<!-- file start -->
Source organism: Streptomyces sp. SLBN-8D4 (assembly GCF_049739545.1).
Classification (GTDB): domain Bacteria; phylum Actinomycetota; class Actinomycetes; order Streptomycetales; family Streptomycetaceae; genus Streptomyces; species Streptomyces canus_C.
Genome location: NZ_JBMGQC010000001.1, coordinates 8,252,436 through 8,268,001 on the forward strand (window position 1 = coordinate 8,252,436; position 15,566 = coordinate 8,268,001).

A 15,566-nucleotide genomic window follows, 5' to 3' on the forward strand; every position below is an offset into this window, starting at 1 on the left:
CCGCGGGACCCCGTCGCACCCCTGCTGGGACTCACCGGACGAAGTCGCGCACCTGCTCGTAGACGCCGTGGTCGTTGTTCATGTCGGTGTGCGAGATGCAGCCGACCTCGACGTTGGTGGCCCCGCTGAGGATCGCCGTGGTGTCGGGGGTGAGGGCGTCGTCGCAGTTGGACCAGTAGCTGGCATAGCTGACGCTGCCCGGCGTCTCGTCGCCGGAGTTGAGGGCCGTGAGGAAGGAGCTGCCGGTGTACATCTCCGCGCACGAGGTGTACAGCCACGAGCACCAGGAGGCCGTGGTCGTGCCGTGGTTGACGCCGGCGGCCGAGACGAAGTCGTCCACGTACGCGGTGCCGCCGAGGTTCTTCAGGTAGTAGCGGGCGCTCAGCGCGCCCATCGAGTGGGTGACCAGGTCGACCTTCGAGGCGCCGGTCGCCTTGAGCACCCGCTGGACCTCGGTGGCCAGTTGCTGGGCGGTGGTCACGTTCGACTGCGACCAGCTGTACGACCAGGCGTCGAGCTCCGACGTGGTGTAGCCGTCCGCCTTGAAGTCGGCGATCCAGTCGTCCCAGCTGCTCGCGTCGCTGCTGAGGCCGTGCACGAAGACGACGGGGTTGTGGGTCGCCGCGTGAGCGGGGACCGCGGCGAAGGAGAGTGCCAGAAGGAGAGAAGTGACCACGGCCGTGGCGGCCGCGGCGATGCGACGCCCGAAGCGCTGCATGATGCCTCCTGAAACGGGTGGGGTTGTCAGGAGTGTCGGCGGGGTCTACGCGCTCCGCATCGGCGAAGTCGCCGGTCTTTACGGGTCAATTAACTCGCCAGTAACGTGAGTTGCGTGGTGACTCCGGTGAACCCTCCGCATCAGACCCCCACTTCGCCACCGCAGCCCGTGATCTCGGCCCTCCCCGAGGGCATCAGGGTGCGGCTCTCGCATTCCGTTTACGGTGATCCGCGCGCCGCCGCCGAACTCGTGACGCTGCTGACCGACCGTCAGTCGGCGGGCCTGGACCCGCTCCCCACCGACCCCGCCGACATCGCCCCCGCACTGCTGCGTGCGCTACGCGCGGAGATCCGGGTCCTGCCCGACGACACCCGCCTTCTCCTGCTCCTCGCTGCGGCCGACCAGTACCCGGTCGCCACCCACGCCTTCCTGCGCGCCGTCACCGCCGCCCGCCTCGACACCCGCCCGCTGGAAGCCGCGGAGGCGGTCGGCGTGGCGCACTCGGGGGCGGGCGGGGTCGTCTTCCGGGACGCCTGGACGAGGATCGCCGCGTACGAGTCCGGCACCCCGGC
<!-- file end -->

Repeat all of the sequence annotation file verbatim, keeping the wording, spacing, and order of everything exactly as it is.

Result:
Source organism: Streptomyces sp. SLBN-8D4 (assembly GCF_049739545.1).
Classification (GTDB): domain Bacteria; phylum Actinomycetota; class Actinomycetes; order Streptomycetales; family Streptomycetaceae; genus Streptomyces; species Streptomyces canus_C.
Genome location: NZ_JBMGQC010000001.1, coordinates 8,252,436 through 8,268,001 on the forward strand (window position 1 = coordinate 8,252,436; position 15,566 = coordinate 8,268,001).

A 15,566-nucleotide genomic window follows, 5' to 3' on the forward strand; every position below is an offset into this window, starting at 1 on the left:
CCGCGGGACCCCGTCGCACCCCTGCTGGGACTCACCGGACGAAGTCGCGCACCTGCTCGTAGACGCCGTGGTCGTTGTTCATGTCGGTGTGCGAGATGCAGCCGACCTCGACGTTGGTGGCCCCGCTGAGGATCGCCGTGGTGTCGGGGGTGAGGGCGTCGTCGCAGTTGGACCAGTAGCTGGCATAGCTGACGCTGCCCGGCGTCTCGTCGCCGGAGTTGAGGGCCGTGAGGAAGGAGCTGCCGGTGTACATCTCCGCGCACGAGGTGTACAGCCACGAGCACCAGGAGGCCGTGGTCGTGCCGTGGTTGACGCCGGCGGCCGAGACGAAGTCGTCCACGTACGCGGTGCCGCCGAGGTTCTTCAGGTAGTAGCGGGCGCTCAGCGCGCCCATCGAGTGGGTGACCAGGTCGACCTTCGAGGCGCCGGTCGCCTTGAGCACCCGCTGGACCTCGGTGGCCAGTTGCTGGGCGGTGGTCACGTTCGACTGCGACCAGCTGTACGACCAGGCGTCGAGCTCCGACGTGGTGTAGCCGTCCGCCTTGAAGTCGGCGATCCAGTCGTCCCAGCTGCTCGCGTCGCTGCTGAGGCCGTGCACGAAGACGACGGGGTTGTGGGTCGCCGCGTGAGCGGGGACCGCGGCGAAGGAGAGTGCCAGAAGGAGAGAAGTGACCACGGCCGTGGCGGCCGCGGCGATGCGACGCCCGAAGCGCTGCATGATGCCTCCTGAAACGGGTGGGGTTGTCAGGAGTGTCGGCGGGGTCTACGCGCTCCGCATCGGCGAAGTCGCCGGTCTTTACGGGTCAATTAACTCGCCAGTAACGTGAGTTGCGTGGTGACTCCGGTGAACCCTCCGCATCAGACCCCCACTTCGCCACCGCAGCCCGTGATCTCGGCCCTCCCCGAGGGCATCAGGGTGCGGCTCTCGCATTCCGTTTACGGTGATCCGCGCGCCGCCGCCGAACTCGTGACGCTGCTGACCGACCGTCAGTCGGCGGGCCTGGACCCGCTCCCCACCGACCCCGCCGACATCGCCCCCGCACTGCTGCGTGCGCTACGCGCGGAGATCCGGGTCCTGCCCGACGACACCCGCCTTCTCCTGCTCCTCGCTGCGGCCGACCAGTACCCGGTCGCCACCCACGCCTTCCTGCGCGCCGTCACCGCCGCCCGCCTCGACACCCGCCCGCTGGAAGCCGCGGAGGCGGTCGGCGTGGCGCACTCGGGGGCGGGCGGGGTCGTCTTCCGGGACGCCTGGACGAGGATCGCCGCGTACGAGTCCGGCACCCCGGC